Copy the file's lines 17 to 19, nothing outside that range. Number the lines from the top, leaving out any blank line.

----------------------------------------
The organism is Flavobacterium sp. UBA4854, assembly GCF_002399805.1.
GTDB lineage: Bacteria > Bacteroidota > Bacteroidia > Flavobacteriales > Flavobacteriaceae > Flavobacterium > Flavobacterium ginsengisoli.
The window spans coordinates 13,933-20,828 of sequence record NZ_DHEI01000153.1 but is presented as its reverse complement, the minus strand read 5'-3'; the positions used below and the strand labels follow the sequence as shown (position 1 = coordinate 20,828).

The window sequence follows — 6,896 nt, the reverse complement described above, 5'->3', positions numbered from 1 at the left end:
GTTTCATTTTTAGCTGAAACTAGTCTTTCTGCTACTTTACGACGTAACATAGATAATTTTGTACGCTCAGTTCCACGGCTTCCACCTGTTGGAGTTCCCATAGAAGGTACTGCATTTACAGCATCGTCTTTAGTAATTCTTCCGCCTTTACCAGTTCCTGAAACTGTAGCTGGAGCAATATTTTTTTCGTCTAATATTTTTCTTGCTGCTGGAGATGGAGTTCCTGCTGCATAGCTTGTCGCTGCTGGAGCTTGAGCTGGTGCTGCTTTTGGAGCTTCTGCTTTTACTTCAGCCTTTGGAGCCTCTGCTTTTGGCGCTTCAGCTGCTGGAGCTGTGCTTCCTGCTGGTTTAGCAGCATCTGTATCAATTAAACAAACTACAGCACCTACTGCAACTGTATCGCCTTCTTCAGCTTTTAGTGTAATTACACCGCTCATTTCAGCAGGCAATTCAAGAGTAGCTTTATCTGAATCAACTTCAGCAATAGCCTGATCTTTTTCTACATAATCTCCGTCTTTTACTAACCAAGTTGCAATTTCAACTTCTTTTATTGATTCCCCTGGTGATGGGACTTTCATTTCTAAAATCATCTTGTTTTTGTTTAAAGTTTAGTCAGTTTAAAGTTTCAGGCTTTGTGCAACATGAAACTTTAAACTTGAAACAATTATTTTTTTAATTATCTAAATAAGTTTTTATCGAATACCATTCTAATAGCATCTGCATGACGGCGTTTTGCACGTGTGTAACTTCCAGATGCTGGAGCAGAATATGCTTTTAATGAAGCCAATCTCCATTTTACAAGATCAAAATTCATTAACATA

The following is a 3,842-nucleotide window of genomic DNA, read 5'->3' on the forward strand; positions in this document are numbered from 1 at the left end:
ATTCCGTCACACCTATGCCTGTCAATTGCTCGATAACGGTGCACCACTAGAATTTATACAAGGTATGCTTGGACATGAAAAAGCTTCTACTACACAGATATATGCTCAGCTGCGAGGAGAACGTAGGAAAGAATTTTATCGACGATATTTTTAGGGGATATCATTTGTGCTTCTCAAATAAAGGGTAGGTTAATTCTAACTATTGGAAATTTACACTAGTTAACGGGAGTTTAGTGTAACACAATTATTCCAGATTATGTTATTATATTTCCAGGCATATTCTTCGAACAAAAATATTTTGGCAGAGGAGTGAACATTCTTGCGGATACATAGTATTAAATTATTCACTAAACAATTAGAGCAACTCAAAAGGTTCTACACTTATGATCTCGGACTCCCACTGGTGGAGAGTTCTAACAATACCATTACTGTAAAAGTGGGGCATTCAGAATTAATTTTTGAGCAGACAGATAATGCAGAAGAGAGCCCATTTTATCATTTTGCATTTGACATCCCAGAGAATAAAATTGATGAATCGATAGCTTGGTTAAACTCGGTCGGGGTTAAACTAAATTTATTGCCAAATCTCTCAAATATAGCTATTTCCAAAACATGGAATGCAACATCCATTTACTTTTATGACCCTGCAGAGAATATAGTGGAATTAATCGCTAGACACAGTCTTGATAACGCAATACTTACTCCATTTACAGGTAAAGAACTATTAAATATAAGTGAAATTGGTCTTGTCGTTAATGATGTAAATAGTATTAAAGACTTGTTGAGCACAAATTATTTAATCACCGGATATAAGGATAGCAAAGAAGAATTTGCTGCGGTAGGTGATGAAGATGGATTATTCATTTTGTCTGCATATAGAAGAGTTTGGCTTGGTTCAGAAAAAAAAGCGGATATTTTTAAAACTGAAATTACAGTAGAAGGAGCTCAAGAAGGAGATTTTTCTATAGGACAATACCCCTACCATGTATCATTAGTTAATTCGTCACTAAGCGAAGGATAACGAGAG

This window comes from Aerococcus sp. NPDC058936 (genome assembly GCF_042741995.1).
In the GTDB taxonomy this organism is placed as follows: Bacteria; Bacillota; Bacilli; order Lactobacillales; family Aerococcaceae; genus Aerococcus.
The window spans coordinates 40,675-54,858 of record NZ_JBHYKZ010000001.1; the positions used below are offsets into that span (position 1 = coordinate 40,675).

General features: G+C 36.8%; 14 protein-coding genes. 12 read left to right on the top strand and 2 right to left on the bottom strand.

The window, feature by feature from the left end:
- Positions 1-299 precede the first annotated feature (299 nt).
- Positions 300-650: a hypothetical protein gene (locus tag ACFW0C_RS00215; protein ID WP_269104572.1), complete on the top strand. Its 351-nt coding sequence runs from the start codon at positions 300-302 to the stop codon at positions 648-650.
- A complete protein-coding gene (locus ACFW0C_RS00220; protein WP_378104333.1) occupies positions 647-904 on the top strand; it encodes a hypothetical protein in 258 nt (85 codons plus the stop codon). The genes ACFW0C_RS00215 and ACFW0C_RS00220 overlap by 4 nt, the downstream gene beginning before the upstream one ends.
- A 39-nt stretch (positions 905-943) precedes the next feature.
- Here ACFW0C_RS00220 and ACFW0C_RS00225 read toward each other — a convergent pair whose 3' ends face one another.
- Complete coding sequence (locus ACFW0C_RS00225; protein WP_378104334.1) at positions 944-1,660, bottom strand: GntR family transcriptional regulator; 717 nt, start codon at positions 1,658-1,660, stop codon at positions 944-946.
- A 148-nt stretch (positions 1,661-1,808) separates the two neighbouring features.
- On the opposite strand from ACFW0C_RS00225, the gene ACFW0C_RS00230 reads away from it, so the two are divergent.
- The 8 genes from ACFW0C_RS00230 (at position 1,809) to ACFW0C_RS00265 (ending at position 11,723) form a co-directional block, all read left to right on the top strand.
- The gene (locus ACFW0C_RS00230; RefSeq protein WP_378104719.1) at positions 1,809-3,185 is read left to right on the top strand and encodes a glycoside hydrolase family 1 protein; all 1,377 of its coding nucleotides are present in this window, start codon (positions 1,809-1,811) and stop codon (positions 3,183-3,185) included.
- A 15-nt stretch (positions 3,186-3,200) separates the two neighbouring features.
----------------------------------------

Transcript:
- Here ACFW0C_RS00220 and ACFW0C_RS00225 read toward each other — a convergent pair whose 3' ends face one another.
- Complete coding sequence (locus ACFW0C_RS00225; protein WP_378104334.1) at positions 944-1,660, bottom strand: GntR family transcriptional regulator; 717 nt, start codon at positions 1,658-1,660, stop codon at positions 944-946.
- A 148-nt stretch (positions 1,661-1,808) separates the two neighbouring features.